“I’m getting very excited about some vowels here,” Khan said as Esho carried in the steaming plates of food.
“And I’m getting excited about the kadeh,” Bet-shmuel deadpanned.
The half-dozen Neo-Aramaic linguists I spoke with said informants often served feasts, confided family gossip and plied them with take-home boxes of fruit. But some are puzzled by the outside interest in their language, and others suspicious that their interlocutors are spies.
And bum steers abound. On our drive to one informant’s house, Khan told a story about his multiyear search for a Chicago man from Iraq’s Barwar region who had been described to him as a font of Assyrian folklore. “When we finally met, I said, ‘I heard you know lots of stories.’”
The man’s response: “I’ve forgotten them all.”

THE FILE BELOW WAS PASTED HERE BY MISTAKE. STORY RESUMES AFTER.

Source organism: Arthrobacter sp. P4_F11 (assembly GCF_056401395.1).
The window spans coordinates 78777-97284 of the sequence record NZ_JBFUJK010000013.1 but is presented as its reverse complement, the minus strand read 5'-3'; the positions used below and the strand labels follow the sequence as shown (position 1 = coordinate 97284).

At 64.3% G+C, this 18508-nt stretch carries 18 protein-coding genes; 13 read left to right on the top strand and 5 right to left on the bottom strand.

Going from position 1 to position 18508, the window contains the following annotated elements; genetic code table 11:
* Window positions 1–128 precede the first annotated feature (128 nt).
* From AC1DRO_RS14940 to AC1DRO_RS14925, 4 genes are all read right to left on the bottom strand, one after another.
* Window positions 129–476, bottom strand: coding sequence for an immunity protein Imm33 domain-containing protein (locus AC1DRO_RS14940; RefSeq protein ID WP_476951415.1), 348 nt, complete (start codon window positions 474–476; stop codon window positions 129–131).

When we arrived at homes around Chicago, Khan, in dress shirt and blazer, explained his research, then drew from his backpack a digital voice recorder, a microphone and a sprawling loose-leaf questionnaire. Each session lasted two or three hours, as Khan worked, like an archaeologist with a soil sifter, to tease out nuances, among dialects, in pronunciation, vocabulary and grammar.
How would you say, “There they are”? he asked. How about, “Here I am”? How about, “He wants to come”? And on it went: “You want to come. I want to come. Come!”
To make sure he heard words correctly, Khan repeated them slowly. He held his mouth open an extra second to verify a vowel or ran a finger over his Adam’s apple to confirm a guttural.
At a public housing tower, we spent more than an hour with a 97-year-old Assyrian from Turkey and his 90-year-old wife. When we stopped for coffee afterward, I asked Khan whether he’d found the meeting productive. “Some pronunciations of one of the consonants in the word for ‘hen’ are not according to what I predicted,” he said.
Advances in field linguistics, I saw, come in dribs and drabs, not eurekas.